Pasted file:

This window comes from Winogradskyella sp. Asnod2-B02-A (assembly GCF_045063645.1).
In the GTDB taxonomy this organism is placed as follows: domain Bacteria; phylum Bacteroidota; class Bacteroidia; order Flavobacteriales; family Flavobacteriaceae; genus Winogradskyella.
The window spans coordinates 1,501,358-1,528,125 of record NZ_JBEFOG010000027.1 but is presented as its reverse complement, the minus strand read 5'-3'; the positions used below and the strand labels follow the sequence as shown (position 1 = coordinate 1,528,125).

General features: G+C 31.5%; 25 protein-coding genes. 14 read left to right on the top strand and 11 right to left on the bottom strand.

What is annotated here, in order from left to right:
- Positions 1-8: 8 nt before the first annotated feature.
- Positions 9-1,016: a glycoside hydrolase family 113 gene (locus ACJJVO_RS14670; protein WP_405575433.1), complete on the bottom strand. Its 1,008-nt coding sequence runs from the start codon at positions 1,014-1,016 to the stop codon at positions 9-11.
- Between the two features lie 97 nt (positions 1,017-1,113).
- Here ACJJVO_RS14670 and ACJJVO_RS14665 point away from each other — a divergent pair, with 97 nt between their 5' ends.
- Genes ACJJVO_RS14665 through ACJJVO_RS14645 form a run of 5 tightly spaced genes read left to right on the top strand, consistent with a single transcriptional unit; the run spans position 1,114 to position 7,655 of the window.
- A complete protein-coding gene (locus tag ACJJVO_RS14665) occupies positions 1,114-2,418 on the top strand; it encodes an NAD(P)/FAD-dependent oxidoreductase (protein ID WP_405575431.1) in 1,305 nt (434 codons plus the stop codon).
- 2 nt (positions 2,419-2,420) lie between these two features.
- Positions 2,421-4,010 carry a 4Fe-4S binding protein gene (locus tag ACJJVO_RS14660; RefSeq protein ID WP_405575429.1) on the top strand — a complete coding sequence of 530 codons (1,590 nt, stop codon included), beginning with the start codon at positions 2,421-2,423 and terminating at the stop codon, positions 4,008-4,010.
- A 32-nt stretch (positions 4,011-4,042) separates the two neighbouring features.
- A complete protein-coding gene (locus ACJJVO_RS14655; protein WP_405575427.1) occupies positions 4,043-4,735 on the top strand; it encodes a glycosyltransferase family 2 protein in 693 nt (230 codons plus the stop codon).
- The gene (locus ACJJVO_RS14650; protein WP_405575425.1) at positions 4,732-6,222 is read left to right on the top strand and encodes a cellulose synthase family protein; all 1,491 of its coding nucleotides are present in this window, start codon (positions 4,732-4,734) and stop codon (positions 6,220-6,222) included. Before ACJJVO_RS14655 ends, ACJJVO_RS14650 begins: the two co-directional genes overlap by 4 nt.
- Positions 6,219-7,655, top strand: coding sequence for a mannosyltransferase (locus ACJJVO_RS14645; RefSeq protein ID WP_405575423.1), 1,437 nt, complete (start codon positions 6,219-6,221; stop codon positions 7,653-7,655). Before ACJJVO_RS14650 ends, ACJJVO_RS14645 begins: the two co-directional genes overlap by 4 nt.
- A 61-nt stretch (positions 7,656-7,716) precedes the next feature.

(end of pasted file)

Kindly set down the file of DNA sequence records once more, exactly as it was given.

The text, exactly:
This window comes from Winogradskyella sp. Asnod2-B02-A (assembly GCF_045063645.1).
In the GTDB taxonomy this organism is placed as follows: domain Bacteria; phylum Bacteroidota; class Bacteroidia; order Flavobacteriales; family Flavobacteriaceae; genus Winogradskyella.
The window spans coordinates 1,501,358-1,528,125 of record NZ_JBEFOG010000027.1 but is presented as its reverse complement, the minus strand read 5'-3'; the positions used below and the strand labels follow the sequence as shown (position 1 = coordinate 1,528,125).

General features: G+C 31.5%; 25 protein-coding genes. 14 read left to right on the top strand and 11 right to left on the bottom strand.

What is annotated here, in order from left to right:
- Positions 1-8: 8 nt before the first annotated feature.
- Positions 9-1,016: a glycoside hydrolase family 113 gene (locus ACJJVO_RS14670; protein WP_405575433.1), complete on the bottom strand. Its 1,008-nt coding sequence runs from the start codon at positions 1,014-1,016 to the stop codon at positions 9-11.
- Between the two features lie 97 nt (positions 1,017-1,113).
- Here ACJJVO_RS14670 and ACJJVO_RS14665 point away from each other — a divergent pair, with 97 nt between their 5' ends.
- Genes ACJJVO_RS14665 through ACJJVO_RS14645 form a run of 5 tightly spaced genes read left to right on the top strand, consistent with a single transcriptional unit; the run spans position 1,114 to position 7,655 of the window.
- A complete protein-coding gene (locus tag ACJJVO_RS14665) occupies positions 1,114-2,418 on the top strand; it encodes an NAD(P)/FAD-dependent oxidoreductase (protein ID WP_405575431.1) in 1,305 nt (434 codons plus the stop codon).
- 2 nt (positions 2,419-2,420) lie between these two features.
- Positions 2,421-4,010 carry a 4Fe-4S binding protein gene (locus tag ACJJVO_RS14660; RefSeq protein ID WP_405575429.1) on the top strand — a complete coding sequence of 530 codons (1,590 nt, stop codon included), beginning with the start codon at positions 2,421-2,423 and terminating at the stop codon, positions 4,008-4,010.
- A 32-nt stretch (positions 4,011-4,042) separates the two neighbouring features.
- A complete protein-coding gene (locus ACJJVO_RS14655; protein WP_405575427.1) occupies positions 4,043-4,735 on the top strand; it encodes a glycosyltransferase family 2 protein in 693 nt (230 codons plus the stop codon).
- The gene (locus ACJJVO_RS14650; protein WP_405575425.1) at positions 4,732-6,222 is read left to right on the top strand and encodes a cellulose synthase family protein; all 1,491 of its coding nucleotides are present in this window, start codon (positions 4,732-4,734) and stop codon (positions 6,220-6,222) included. Before ACJJVO_RS14655 ends, ACJJVO_RS14650 begins: the two co-directional genes overlap by 4 nt.
- Positions 6,219-7,655, top strand: coding sequence for a mannosyltransferase (locus ACJJVO_RS14645; RefSeq protein ID WP_405575423.1), 1,437 nt, complete (start codon positions 6,219-6,221; stop codon positions 7,653-7,655). Before ACJJVO_RS14650 ends, ACJJVO_RS14645 begins: the two co-directional genes overlap by 4 nt.
- A 61-nt stretch (positions 7,656-7,716) precedes the next feature.